Q: My hairdresser in California just recently passed away last week. He cut my hair for the last 15years I would travel from
Phoenix, Arizona to Pasadena, California. The style he used was "Golden Spiral" can you refer me to anyone who practices this style of
hair cutting in Arizona? Thank you!
A: I was very sorry to hear of the loss of your stylist. Unless I am mistaken, I am familiar with his work by reputation, and I know
that he had many very loyal clients who loved his skill and talent with hair design.
Unfortunately, I can’t give you the name of a new stylist in your area that practices the “Golden
Spiral” haircutting technique. The reason for this is that “the Golden Spiral” referred to isn’t a “haircutting technique” but rather
a visual representation of an ideal. Allow me to explain:
The “Golden Spiral” or Fibonacci Spiral is an image that represents a concept known as “The Divine
Proportion” (shown mathematically as 1:1.618). This proportion has been found in virtually every area of the natural world. The Golden
Spiral was decided upon as the representative image for this ideal because it is the “spiral” shown in the curvature of the Nautilus
shell and follows the Divine Proportion unerringly. (Each chamber of the shell when compared to its next larger chamber follows the 1:1.618 ratio.)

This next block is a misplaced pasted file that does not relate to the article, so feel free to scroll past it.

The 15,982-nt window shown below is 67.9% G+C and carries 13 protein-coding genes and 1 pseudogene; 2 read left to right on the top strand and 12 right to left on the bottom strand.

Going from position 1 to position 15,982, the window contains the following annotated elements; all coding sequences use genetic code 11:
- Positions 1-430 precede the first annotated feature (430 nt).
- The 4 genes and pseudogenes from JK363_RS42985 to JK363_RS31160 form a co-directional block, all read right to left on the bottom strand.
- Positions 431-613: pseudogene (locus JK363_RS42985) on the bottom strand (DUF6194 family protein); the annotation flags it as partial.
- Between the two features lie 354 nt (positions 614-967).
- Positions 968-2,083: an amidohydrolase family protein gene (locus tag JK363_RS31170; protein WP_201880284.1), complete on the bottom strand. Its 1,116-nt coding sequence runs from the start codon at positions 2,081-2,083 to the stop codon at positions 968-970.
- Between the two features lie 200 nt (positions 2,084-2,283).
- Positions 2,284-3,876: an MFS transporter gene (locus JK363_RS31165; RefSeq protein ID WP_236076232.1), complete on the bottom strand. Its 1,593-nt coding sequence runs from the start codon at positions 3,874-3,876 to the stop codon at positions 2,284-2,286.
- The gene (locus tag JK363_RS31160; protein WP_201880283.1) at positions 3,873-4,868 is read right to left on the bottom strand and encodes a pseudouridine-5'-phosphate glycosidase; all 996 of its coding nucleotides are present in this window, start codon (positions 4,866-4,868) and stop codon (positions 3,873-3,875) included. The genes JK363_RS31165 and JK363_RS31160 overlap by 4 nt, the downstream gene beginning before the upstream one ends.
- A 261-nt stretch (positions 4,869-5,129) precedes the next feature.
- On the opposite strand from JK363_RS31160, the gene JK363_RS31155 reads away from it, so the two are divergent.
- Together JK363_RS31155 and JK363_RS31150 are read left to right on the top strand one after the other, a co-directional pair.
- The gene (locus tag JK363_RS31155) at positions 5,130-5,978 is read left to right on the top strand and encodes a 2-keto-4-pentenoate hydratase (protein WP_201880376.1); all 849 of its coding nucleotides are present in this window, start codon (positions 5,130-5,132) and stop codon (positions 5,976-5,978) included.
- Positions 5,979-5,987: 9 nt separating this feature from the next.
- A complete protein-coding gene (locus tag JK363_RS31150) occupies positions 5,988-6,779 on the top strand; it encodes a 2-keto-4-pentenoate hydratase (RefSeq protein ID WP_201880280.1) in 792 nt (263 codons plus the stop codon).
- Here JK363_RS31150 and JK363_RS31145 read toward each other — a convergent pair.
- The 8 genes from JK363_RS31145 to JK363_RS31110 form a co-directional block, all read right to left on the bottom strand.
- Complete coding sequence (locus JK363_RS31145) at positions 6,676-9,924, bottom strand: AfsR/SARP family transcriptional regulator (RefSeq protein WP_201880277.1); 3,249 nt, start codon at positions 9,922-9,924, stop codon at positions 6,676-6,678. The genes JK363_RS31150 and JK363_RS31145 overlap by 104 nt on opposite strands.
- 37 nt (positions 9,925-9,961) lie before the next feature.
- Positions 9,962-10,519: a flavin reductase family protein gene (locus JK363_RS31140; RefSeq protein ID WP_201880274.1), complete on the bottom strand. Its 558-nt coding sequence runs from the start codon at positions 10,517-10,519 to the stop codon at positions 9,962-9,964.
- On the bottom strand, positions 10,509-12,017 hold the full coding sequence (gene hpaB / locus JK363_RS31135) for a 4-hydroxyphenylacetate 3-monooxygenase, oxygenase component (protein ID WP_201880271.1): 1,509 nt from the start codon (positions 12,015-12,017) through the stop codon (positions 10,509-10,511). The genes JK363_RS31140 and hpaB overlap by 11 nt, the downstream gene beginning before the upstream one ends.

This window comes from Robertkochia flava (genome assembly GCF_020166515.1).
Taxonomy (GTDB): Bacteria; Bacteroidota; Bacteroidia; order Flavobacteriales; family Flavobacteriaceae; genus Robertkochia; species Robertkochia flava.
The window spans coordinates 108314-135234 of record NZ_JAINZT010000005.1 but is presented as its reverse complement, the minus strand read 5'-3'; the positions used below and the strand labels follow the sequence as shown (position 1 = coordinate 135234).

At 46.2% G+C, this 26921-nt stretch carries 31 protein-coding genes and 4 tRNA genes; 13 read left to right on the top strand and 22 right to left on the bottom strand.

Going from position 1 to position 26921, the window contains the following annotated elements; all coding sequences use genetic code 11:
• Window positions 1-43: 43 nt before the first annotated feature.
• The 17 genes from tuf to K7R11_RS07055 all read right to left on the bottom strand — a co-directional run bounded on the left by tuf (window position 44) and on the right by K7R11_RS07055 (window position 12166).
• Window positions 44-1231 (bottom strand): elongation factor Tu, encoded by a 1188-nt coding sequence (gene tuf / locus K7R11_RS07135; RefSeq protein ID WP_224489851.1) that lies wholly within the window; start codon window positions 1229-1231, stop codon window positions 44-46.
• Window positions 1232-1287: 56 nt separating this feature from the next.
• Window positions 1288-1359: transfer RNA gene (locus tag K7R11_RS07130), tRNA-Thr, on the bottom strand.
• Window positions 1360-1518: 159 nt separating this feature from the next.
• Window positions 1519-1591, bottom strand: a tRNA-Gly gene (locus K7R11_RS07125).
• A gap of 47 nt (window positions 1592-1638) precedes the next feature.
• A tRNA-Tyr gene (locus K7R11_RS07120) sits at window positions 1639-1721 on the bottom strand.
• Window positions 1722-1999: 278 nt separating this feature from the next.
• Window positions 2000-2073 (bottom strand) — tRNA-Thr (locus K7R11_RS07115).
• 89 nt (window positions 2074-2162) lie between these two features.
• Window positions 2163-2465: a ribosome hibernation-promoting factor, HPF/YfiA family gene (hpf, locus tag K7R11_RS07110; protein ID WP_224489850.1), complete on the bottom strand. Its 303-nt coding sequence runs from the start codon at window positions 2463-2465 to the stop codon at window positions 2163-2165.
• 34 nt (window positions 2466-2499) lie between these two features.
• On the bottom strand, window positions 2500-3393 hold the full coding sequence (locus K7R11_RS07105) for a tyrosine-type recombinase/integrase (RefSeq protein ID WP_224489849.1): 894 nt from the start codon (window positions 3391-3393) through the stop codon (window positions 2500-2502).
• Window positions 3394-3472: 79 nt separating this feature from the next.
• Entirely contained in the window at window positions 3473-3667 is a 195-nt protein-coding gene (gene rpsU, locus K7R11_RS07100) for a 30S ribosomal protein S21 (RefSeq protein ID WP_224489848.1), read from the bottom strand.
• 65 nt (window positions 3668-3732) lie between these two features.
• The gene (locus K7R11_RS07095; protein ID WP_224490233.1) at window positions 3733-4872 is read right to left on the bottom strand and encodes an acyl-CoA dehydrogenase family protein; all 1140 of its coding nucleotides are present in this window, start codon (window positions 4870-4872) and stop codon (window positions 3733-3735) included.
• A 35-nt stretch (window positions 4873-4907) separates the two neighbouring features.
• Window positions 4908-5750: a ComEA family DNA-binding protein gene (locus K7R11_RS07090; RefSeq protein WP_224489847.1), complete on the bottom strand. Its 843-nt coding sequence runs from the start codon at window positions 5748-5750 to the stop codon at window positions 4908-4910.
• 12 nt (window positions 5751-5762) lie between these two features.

This is not a new ideal. The first and most influential literary work on the Divine Proportion
was a three volume work entitled “De Divina Proportione” by Luca Pacioli in 1509, during the Renaissance. Pacioli was a longtime friend of Leonardo Da Vinci.
How does this apply to your hairdresser? Well, that is less certain. Many salons and stylists
look for inspiration from many sources. They may take many approaches to reach a decision on what makes the best style for you. For
some it is simply a matter of innate “talent” – an eye for hair design, if you will – while others use standard principles of design
to approach the situation. I have seen stylists who use spiritual methods to determine appropriate hair design, everything from prayer,
to meditation, to feng shui. I have also seen stylists who claim the best hair designs come from a simple matter of following the individual’s hair’s natural needs.
My own feeling is that much of the explanation used by hairdressers for their inspiration and
methods are simply window-dressing. All hairdressers work toward the same goal: creating a hairstyle that best suits the client – one
that is easy to live with, and requires little maintenance. Every hairdresser – in order to achieve this – must consider the lifestyle,
needs and wants of the client, as well as noting the facial features, the hair’s texture, and its natural flow patterns. Some stylists
claim that this is achieved through their preferred ideological system.
It’s very difficult to find a stylist who follows precisely the same philosophies as one who uses
even similar terminology in their practice. If having a stylist who uses a holistic approach is important to you, you should look for
newspapers and periodicals in your area for New Age services and hopefully find a suitable stylist there.